torch, reflecting the discrepancy in respective lifecycles, materials are not that abundant (yet). However, after a recent refactoring, the website has a new, four-part Get started section addressed to both beginners in DL and experienced TensorFlow users curious to learn about
torch. After this hands-on introduction, a good place to get more technical background would be the section on tensors, autograd, and neural network modules.
Truth be told, though, nothing would be more helpful here than contributions from the community. Whenever you solve even the tiniest problem (which is often how things appear to oneself), consider creating a vignette explaining what you did. Future users will be thankful, and a growing user base means that over time, it’ll be your turn to find that some things have already been solved for you!
The remaining items discussed didn’t come up quite as often (individually), but taken together, they all have something in common: They all are wishes we happen to have, as well!
This definitely holds in the abstract – let me cite:
“Develop more of a DL community”
“Larger developer community and ecosystem. Rstudio has made great tools, but for applied work is has been hard to work against the momentum of working in Python.”
We wholeheartedly agree, and building a larger community is exactly what we’re trying to do. I like the formulation “a DL community” insofar it is framework-independent. In the end, frameworks are just tools, and what counts is our ability to usefully apply those tools to problems we need to solve.
Concrete wishes include
More paper/model implementations (such as TabNet).
Facilities for easy data reshaping and pre-processing (e.g., in order to pass data to RNNs or 1dd convnets in the expected 3-d format).
Probabilistic programming for
torch(analogously to TensorFlow Probability).
A high-level library (such as fast.ai) based on
In other words, there is a whole cosmos of useful things to create; and no small group alone can do it. This is where we hope we can build a community of people, each contributing what they’re most interested in, and to whatever extent they wish.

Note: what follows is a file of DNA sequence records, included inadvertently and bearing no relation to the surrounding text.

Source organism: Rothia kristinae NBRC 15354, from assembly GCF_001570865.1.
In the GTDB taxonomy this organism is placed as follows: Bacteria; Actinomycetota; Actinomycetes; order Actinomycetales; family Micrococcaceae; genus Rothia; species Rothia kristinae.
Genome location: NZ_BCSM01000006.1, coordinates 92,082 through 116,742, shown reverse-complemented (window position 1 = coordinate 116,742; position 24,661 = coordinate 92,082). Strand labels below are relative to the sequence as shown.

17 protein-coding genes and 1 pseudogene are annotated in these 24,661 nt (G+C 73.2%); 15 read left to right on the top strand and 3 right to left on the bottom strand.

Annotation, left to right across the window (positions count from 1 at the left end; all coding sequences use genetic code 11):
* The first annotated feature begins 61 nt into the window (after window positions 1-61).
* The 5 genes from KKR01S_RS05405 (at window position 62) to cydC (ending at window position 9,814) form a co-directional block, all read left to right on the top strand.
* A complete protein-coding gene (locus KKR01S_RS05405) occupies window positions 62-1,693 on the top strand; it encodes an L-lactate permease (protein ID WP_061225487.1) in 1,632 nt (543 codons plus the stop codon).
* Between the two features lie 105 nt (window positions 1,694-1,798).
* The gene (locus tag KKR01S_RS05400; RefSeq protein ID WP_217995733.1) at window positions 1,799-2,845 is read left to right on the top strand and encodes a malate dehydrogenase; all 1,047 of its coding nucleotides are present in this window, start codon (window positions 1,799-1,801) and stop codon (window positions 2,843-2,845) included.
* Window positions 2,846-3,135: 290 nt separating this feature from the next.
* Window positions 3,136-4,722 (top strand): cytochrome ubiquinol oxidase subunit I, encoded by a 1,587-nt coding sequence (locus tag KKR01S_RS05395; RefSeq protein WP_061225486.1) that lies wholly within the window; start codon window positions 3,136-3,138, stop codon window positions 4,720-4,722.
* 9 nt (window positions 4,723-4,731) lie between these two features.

Areas and applications
For Spark, questions broadly paralleled those asked about deep learning.
Overall, judging from this survey (and unsurprisingly), Spark is predominantly used in industry (n = 39). For academic staff and students (taken together), n = 8. Seventeen people reported using Spark in their spare time, while 34 said they wanted to use it in the future.
Looking at industry sectors, we again find finance, consulting, and healthcare dominating.
What do survey respondents do with Spark? Analyses of tabular data and time series dominate:
Frameworks and skills
As with deep learning, we wanted to know what language people use to do Spark. If you look at the below graphic, you see R appearing twice: once in connection with
sparklyr, once with
SparkR. What’s that about?
SparkR are R interfaces for Apache Spark, each designed and built with a different set of priorities and, consequently, trade-offs in mind.
sparklyr, one the one hand, will appeal to data scientists at home in the tidyverse, as they’ll be able to use all the data manipulation interfaces they’re familiar with from packages such as
SparkR, on the other hand, is a light-weight R binding for Apache Spark, and is bundled with the same. It’s an excellent choice for practitioners who are well-versed in Apache Spark and just need a thin wrapper to access various Spark functionalities from R.
When asked to rate their expertise in R and Spark, respectively, respondents showed similar behavior as observed for deep learning above: Most people seem to think more of their R skills than their theoretical Spark-related knowledge. However, even more caution should be exercised here than above: The number of responses here was significantly lower.
Wishes and suggestions
Just like with DL, Spark users were asked what could be improved, and what they were hoping for.
Interestingly, answers were less “clustered” than for DL. While with DL, a few things cropped up again and again, and there were very few mentions of concrete technical features, here we see about the opposite: The great majority of wishes were concrete, technical, and often only came up once.
Probably though, this is not a coincidence.
Looking back at how
sparklyr has evolved from 2016 until now, there is a persistent theme of it being the bridge that joins the Apache Spark ecosystem to numerous useful R interfaces, frameworks, and utilities (most notably, the tidyverse).